How reducing stress in layers helps stop feather pecking

Egg producers have been advised to ditch routine in order to reduce stress in fearful flocks of laying birds.

Two distinguished animal welfare scientists advised an audience of Scottish egg producers at a Feather Pecking Workshop in Perth that irregular management techniques and frequent changes to flock routine should be introduced as early as possible in a bird’s life in order to make it robust and less fearful.

Bas Rodenburg, an assistant professor of poultry behaviour and welfare at Wageningen Unversity in the Netherlands, said that feather pecking could happen in any flock if it wasn’t prepared for stress. But he insisted that birds could be habituated to changes in their environment, which reduced the risks.

He advised: “Be dynamic in your approach, adopt different walking routes, make it a changing environment, train the birds that you could come in and clear away litter at any time. You can’t have a flock where nothing happens. I’d encourage producers to talk about this and exchange their ideas and experiences.”

See also: Cannibalism hits beak trimming trial

Sarah Lambton, a research associate at Bristol University’s School of Veterinary Sciences, presented the same message. “Get the birds used to variety being their routine, not routine being their routine,” she said.

“Play different channels on the radio, open their pop holes at a different time in the day – these can be big changes in a bird’s life. The best protection against feather pecking is being as proactive as possible.”

For his PhD, Dr Rodenburg studied feather pecking behaviour in laying hens and how it related to other behavioral characteristics, such as a bird’s ability to cope with fear and stress. He argued that, for welfare reasons, he believed a ban on beak-trimming was advisable.

He said: “When you have a flock that is severely affected by pecking it is a welfare issue. But at the same time beak trimming, even with infrared, is still painful for the bird and affects them in early life when the tip has just been removed.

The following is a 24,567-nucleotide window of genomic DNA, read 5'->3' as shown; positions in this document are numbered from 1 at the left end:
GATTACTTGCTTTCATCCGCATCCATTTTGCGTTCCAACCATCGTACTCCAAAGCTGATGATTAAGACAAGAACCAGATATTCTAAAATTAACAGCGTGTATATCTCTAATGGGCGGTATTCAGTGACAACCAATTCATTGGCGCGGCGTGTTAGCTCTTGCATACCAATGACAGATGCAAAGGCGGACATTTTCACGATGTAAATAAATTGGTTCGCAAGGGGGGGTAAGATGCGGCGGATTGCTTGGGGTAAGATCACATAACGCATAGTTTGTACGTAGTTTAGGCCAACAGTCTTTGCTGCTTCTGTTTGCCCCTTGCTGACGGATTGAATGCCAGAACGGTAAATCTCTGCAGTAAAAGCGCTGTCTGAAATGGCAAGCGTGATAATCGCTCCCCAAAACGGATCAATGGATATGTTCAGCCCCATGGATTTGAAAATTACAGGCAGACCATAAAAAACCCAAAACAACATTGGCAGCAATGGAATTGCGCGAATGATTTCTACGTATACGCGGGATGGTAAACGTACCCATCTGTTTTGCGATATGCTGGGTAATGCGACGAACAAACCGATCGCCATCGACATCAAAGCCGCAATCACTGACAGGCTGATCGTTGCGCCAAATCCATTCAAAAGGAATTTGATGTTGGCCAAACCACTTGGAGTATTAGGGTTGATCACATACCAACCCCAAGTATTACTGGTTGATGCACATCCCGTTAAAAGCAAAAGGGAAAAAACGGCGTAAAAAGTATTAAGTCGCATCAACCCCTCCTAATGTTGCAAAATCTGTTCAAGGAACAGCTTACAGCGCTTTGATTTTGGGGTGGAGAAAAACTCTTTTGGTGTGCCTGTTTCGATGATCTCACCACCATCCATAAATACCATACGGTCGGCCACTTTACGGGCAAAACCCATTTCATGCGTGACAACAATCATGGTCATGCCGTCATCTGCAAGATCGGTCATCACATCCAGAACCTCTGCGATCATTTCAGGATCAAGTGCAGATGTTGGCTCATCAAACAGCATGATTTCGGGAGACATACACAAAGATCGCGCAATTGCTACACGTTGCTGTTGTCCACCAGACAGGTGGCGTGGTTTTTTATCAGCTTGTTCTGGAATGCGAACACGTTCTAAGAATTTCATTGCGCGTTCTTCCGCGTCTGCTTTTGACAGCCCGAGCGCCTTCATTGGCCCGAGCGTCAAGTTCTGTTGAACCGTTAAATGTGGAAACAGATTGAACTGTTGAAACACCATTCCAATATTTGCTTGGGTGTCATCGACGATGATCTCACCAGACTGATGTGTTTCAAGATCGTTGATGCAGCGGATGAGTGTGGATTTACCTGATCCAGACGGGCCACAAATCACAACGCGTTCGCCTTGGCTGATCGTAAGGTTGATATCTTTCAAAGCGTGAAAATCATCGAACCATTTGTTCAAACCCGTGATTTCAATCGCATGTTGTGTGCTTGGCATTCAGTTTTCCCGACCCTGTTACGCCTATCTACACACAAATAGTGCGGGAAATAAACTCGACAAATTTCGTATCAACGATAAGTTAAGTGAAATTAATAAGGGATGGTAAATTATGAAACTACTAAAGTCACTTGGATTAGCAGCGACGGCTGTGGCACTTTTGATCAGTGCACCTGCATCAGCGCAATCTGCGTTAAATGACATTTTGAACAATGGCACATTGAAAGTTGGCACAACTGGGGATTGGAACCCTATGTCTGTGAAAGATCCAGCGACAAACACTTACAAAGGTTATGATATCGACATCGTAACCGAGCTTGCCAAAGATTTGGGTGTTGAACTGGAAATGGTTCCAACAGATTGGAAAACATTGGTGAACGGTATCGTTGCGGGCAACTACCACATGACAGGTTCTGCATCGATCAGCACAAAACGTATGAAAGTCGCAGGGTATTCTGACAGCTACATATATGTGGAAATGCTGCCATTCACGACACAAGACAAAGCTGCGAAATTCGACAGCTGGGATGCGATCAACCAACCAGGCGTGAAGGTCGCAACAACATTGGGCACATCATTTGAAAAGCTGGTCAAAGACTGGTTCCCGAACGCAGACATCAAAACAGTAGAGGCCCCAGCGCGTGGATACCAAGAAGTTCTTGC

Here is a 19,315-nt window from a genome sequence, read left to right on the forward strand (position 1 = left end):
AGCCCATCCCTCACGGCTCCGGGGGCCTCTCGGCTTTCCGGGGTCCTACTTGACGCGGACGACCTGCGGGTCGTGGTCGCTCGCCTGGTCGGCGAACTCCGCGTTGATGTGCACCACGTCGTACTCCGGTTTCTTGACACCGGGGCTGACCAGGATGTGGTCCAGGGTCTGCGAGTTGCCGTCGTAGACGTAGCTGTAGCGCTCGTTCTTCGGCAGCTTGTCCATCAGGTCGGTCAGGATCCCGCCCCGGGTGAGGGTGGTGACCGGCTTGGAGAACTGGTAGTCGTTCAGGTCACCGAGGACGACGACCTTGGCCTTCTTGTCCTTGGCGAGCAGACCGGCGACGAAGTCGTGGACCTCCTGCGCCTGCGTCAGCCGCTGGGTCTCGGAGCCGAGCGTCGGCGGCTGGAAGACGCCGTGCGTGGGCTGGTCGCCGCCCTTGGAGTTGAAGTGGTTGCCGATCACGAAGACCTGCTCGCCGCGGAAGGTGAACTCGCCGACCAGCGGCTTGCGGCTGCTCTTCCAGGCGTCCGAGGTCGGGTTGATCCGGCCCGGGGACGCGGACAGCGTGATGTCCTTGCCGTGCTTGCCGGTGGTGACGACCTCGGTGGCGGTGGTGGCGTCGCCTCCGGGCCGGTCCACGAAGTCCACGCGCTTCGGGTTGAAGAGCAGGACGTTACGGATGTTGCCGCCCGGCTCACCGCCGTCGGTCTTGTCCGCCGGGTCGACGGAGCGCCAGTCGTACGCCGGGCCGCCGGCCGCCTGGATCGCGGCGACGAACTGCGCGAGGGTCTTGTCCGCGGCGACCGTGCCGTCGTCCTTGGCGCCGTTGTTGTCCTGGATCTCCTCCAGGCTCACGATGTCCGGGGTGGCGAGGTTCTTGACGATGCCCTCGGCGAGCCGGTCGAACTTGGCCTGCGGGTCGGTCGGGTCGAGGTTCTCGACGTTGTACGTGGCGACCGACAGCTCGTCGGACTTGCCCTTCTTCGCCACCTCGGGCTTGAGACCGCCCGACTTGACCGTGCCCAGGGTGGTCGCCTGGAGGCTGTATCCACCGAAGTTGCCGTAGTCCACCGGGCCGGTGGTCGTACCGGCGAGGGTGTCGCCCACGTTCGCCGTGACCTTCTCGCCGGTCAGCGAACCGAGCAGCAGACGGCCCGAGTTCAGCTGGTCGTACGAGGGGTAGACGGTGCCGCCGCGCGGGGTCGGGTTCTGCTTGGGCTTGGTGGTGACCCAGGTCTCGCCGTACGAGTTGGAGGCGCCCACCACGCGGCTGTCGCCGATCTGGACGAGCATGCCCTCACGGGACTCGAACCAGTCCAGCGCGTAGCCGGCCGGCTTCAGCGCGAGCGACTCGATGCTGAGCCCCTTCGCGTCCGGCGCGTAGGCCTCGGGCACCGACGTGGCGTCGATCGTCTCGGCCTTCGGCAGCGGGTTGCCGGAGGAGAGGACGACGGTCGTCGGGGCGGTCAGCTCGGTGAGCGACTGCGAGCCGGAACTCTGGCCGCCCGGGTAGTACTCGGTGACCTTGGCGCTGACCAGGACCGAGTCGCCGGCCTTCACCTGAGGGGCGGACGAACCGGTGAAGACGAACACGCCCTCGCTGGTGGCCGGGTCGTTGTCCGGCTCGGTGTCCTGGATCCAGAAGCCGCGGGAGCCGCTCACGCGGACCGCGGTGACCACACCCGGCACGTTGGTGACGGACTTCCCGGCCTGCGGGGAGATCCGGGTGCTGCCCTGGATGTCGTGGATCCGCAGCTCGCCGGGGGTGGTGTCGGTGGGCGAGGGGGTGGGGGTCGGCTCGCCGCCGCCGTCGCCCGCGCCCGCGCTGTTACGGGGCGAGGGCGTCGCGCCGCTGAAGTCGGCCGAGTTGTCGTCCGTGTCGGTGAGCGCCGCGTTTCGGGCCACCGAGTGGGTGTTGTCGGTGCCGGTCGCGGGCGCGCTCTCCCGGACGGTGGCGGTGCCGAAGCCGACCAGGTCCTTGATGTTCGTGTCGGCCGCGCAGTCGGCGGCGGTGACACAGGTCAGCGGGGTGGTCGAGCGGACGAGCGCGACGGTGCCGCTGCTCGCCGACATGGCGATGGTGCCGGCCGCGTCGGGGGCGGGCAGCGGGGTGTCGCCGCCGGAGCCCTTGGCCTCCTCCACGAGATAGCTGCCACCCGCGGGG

“So in the end I would want to move away from beak trimming. But we have to be ready for it, and if it takes a bit longer in one country than another, I don’t have any problems with that.”

Dr Rodenburg revealed Dutch egg producers faced a ban on beak-trimming in 2018, but they were already under commercial pressure to switch systems much earlier.

“Producers are being asked for eggs from non beak-trimmed flocks now, particularly from German retailers, and Dutch egg production is very dependent on the German market,” he said. “The movement is continuing and we’re almost being forced to change.

“Farmers are responding by starting to make one of their flocks non-beak trimmed and comparing it with their beak-trimmed flocks. Producers are also being monitored by researchers who are giving advice on best management practices. And farmers are informing one another by sharing their experiences. All of that should allow the sector to be ready for the change.”

Dr Rodenburg conceded that it was more challenging for producers to manage flocks that hadn’t been beak-trimmed.

“But it’s not impossible,” he insisted. “You need better management and a better eye on your birds. You need to be very attentive to changes. There are already very good examples in organic flocks and also large, non-organic flocks where systems are running without problems. Sometimes it goes wrong, but I hope we can minimize the number of times that happens.”

Bristol trials on non-beak trimming

The long-awaited study by the University of Bristol into management strategies in intact beak flocks is due to be presented to Defra in February, Dr  Lambton from the university’s School of Veterinary Sciences told the conference.

It is understood that most of the 20 flocks involved in the trials have now been depleted. Interim figures, revealed by the British Free Range Egg Producer’s Association last October, suggested mortality in non-beak trimmed flocks was running at over 10%.

The pan-industry Beak Trimming Action Group is next scheduled to meet on 2 March. But it is generally accepted that the government review of the proposed beak trimming ban will not happen until well after the general election, and a final decision on whether to introduce a ban or not will not be taken until late in the year.